Game of Thrones’ Battle of Winterfell Is An Immensely Disappointing Storytelling
Here's why Game of Thrones season 8 episode 3 has the most disappointing conclusion of the entire series.
The Battle of Winterfell, the expected to be epic Game of Thrones face-off between the living and the dead has been building for eight years — and as for the book fan, for over 20 years.
But after the premiere of that very episode, everybody is piling up over at one question, is it over… just like that?
In GoT, the Night King’s might was shown at the extreme when the guy wasn’t even scratched a bit by Daenerys’ Dragonfire.
But when Arya destroys the Night King 15 minutes later, it’s only surprising in one way.
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For eight years, the series seemed to be setting up a clash between Jon Snow and the Night King to decide the fate of humanity, but in the end, it’s Jon’s little sister who turns out to be the hero of the day and the one who gives the final blow to the series' much-feared character.
Watch the first face-off between Jon Snow and the Night King.
Game of Thrones has been notorious for its habit of killing characters at a random fashion. Even the famous personas have been bitten to the dust in the most surprising way, which is why the battle of Winterfell seems so childish on the surface — despite its brutality, it doesn’t give us the deaths we were hoping to see.
Considering the show’s true spirit, a defeat would have been possible in the episode. As such the creators themselves said,
“This is a show where the good guys don’t always win. This is a show where anyone can die at any time. The politics and pettiness of all the humans vying for power are all a just distraction from the show’s real threat from the undead.”
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Having said that, we were braced for the worst, but what we got instead was something that seems to defy everything Game of Thrones stands for: “The Battle of Winterfell has a happy ending.”
The Night King and the army of the dead who we have been worrying from the show’s first ever episode are now so summarily defeated or presumably obliterated— and all within the matter of an hour, give or take — also seems to suggest nearly every theory of the story’s mysteries were absolutely futile and for nothing.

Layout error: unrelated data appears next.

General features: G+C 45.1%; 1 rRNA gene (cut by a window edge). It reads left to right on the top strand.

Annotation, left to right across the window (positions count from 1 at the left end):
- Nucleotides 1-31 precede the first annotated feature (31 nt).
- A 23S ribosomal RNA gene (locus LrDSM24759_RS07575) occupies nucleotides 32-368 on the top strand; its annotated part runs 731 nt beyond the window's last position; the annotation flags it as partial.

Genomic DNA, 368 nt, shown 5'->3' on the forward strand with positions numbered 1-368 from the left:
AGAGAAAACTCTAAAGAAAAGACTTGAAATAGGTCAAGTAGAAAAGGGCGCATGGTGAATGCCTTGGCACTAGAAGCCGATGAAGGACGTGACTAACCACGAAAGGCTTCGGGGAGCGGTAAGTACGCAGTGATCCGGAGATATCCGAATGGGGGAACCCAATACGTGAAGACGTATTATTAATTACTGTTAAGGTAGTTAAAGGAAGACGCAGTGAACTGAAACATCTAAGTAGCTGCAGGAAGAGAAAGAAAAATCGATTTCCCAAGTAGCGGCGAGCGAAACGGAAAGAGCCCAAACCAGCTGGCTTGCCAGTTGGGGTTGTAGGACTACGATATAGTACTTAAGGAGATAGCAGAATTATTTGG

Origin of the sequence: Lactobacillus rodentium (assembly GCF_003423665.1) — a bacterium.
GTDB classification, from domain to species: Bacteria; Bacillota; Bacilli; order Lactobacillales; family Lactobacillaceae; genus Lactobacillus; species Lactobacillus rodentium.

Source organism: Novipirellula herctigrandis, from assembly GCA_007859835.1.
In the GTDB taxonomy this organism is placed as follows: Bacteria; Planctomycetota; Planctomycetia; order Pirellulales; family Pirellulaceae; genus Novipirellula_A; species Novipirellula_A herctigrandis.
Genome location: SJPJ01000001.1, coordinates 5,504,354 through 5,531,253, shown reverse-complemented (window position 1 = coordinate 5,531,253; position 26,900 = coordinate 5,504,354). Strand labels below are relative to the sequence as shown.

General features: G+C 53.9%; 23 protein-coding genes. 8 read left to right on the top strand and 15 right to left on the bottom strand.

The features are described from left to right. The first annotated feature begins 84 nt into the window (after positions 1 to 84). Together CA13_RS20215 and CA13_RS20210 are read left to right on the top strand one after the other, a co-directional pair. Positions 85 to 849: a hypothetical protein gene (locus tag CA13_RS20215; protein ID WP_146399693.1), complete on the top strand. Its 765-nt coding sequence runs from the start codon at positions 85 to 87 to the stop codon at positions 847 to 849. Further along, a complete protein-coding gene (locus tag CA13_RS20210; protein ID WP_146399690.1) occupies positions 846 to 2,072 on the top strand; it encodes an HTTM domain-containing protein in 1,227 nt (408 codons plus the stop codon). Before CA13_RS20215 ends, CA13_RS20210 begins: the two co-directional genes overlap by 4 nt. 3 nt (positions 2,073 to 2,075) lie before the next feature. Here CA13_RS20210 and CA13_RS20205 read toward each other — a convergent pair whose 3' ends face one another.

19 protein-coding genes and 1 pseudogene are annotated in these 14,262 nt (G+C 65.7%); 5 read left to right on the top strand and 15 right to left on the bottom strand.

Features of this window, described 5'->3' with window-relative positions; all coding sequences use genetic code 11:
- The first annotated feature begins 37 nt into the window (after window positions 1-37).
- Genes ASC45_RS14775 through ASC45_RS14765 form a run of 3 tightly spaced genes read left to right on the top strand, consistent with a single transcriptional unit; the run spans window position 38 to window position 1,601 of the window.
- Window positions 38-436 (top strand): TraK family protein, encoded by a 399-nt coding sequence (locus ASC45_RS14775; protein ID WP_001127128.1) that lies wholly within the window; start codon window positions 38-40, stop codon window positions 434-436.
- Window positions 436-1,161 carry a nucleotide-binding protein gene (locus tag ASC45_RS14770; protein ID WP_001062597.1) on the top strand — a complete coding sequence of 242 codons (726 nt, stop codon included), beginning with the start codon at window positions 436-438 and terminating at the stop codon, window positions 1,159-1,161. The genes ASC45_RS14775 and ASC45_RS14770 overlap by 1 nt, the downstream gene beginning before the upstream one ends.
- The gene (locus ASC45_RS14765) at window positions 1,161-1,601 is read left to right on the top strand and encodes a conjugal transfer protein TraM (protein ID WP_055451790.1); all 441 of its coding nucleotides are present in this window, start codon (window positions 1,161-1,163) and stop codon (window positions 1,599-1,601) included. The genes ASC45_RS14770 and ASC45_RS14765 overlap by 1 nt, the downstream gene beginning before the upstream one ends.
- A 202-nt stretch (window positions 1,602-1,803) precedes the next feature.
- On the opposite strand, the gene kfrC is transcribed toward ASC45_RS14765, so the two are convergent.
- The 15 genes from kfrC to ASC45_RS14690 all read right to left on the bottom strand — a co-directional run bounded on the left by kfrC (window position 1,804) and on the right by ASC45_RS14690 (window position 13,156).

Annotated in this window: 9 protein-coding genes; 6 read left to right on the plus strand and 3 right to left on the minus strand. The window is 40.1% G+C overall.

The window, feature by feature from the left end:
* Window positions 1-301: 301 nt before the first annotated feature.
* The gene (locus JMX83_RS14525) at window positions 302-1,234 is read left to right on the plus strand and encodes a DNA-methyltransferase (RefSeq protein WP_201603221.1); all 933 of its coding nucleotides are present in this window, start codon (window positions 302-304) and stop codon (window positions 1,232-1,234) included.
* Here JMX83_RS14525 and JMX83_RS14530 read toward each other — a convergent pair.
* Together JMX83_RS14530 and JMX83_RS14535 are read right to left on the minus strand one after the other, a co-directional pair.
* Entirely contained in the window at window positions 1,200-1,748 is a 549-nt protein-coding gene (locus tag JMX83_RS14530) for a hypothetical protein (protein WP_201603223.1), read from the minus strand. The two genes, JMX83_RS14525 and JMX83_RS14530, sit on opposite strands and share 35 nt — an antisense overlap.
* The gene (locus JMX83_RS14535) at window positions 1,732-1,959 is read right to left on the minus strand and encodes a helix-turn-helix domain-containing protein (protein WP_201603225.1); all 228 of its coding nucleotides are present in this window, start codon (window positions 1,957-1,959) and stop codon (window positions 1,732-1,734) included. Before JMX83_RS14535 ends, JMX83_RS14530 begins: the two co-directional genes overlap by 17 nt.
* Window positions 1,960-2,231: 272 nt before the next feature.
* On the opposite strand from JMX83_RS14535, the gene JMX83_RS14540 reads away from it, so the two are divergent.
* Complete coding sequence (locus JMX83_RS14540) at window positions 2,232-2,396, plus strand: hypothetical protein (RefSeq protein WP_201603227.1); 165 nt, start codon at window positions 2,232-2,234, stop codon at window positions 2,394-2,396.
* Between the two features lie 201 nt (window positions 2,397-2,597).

Meanwhile here are some puzzles that the so much talked about Battle of Winterfell has raised;
What was Bran doing when he shifted himself to a bunch of Ravens?
Have all the theories about Azor Ahai been for nothing?
What’s the importance of the crypts of Winterfell, and why must there always be a Stark in Winterfell, as the myths say?
What was the purpose of Direwolves, whom the Starks found in the pilot episode, and have been so extensive to their survival in the books but nearly non-existent on the show?
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How did Davos, a man with no battle skills, survive such a massive invade of the undead without a scratch?
In a way, “The Long Night” remains from happening in Game of Thrones.
Only in the recent seasons, has the series been so predictable in its stories, yet the much hyped about secrets, mysteries, and prophecies are yet to be touched.
This episode seems to suggest that none of these really matters. That the threat we’ve been anticipating for eight seasons is easily disposed of with a single stab. That Game of Thrones is just another series rather rearranging the pieces to get to the same happy ending of a protagonist’s journey that we were initially warned to never expect about.
Watch; Arya Kills Night King in the most absurd way ending the thousands and thousands of years old legend in just a matter of second.
That’s what makes the ending of this episode so odd.
Or this is maybe because we expect too much from the show. Or perhaps the showrunners are so helpless since they’re working without clearly-defined source material that they can no longer meet the audience anticipations because their own instincts are at odds with the complexities of the characters and themes they’re dealing with?
The creators seem to fail, as the audience has become way too smarter than the characters or the writing team, itself. Unfortunately, Game of Thrones appears to be in that stage where the characters are smarter and luckier (much to the courtesy of fans reverted scriveners) — and that doesn’t bode well for the endgame; especially when the show has only three episodes left to go.